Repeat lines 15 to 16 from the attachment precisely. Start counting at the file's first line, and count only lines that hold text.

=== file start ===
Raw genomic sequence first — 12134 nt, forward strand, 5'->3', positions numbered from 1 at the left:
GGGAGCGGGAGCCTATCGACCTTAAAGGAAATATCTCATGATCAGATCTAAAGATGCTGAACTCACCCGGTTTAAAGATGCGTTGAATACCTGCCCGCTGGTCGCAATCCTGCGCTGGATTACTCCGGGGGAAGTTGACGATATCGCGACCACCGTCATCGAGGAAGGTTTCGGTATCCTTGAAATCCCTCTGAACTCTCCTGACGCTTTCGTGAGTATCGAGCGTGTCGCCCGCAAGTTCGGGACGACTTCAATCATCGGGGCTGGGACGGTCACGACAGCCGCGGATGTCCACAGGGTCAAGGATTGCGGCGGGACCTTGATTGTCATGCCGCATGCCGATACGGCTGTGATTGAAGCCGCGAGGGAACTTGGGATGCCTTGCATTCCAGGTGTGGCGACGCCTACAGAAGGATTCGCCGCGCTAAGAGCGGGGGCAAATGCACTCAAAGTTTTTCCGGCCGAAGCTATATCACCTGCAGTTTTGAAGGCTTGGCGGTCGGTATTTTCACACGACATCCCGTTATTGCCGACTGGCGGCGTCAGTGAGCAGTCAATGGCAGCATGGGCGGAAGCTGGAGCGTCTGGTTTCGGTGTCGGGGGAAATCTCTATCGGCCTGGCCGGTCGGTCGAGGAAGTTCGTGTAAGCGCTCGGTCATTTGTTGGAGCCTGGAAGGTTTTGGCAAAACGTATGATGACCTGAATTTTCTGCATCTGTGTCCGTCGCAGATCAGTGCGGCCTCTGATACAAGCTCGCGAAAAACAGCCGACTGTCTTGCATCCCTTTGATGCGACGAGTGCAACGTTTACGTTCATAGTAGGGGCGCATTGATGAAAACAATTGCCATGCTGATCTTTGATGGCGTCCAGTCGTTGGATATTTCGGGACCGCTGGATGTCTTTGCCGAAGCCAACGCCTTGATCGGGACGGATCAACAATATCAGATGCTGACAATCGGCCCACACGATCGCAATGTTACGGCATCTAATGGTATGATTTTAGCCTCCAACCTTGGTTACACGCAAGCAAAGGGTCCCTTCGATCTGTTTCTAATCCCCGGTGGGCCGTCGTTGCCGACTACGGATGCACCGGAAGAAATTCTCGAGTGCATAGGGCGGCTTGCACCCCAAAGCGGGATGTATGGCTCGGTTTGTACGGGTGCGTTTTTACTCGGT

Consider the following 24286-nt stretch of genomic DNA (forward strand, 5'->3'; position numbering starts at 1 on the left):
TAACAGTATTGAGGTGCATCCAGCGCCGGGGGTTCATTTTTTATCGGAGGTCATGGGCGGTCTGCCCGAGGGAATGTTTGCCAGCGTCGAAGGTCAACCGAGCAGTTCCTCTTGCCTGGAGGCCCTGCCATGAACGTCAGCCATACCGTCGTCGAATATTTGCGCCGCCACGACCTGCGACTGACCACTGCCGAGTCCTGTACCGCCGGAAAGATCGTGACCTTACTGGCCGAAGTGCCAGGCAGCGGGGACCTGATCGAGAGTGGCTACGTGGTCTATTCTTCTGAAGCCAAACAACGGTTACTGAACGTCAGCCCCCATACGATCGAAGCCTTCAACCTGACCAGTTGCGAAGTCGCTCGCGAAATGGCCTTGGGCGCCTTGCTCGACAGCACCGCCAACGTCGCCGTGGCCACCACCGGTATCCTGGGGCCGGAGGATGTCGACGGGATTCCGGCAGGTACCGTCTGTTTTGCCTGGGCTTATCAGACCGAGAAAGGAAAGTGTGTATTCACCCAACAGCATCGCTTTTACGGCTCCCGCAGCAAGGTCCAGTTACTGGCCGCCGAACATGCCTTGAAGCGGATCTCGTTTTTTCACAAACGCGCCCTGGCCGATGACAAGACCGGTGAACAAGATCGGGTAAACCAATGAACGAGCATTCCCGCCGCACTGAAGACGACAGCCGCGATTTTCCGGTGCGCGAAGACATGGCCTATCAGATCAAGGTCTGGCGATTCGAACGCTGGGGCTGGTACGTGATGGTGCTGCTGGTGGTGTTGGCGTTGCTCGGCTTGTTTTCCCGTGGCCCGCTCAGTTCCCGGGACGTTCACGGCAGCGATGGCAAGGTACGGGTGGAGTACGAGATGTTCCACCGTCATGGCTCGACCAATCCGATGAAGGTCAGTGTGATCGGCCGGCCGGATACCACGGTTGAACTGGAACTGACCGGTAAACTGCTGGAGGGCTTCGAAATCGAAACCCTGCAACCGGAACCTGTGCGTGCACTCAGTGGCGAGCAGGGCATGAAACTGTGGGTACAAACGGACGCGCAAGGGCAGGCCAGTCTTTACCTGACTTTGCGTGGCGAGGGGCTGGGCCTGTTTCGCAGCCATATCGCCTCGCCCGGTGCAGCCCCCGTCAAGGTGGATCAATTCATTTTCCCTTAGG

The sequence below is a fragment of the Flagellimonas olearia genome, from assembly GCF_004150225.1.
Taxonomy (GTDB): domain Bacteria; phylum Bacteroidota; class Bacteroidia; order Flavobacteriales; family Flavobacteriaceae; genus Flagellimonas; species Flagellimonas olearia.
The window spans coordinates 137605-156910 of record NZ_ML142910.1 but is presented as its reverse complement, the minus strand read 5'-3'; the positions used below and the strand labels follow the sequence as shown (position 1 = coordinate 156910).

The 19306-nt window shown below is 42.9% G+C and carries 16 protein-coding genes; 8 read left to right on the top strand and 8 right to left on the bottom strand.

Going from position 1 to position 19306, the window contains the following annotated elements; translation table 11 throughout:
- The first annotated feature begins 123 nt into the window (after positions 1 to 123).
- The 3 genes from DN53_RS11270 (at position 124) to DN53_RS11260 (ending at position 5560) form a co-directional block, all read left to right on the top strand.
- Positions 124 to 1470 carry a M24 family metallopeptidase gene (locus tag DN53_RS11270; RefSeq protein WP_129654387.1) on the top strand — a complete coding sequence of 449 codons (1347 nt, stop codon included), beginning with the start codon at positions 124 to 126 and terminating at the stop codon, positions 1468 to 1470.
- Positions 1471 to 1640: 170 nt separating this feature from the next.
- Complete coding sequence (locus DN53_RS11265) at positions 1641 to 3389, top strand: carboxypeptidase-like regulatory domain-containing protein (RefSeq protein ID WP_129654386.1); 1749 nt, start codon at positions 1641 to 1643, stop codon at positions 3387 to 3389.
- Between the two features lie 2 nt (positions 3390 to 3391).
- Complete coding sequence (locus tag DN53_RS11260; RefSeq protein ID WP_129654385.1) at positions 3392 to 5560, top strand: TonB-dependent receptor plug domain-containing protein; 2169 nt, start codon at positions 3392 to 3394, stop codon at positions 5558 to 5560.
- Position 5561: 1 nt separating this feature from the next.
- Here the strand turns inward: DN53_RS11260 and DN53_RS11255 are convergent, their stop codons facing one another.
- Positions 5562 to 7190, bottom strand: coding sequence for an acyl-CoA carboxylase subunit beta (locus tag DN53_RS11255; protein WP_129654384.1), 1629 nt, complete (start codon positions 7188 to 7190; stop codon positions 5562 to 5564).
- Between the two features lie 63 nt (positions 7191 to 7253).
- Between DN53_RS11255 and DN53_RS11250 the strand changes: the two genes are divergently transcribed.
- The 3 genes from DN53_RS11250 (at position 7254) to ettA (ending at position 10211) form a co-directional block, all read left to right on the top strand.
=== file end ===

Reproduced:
- Between the two features lie 2 nt (positions 3390 to 3391).
- Complete coding sequence (locus tag DN53_RS11260; RefSeq protein ID WP_129654385.1) at positions 3392 to 5560, top strand: TonB-dependent receptor plug domain-containing protein; 2169 nt, start codon at positions 3392 to 3394, stop codon at positions 5558 to 5560.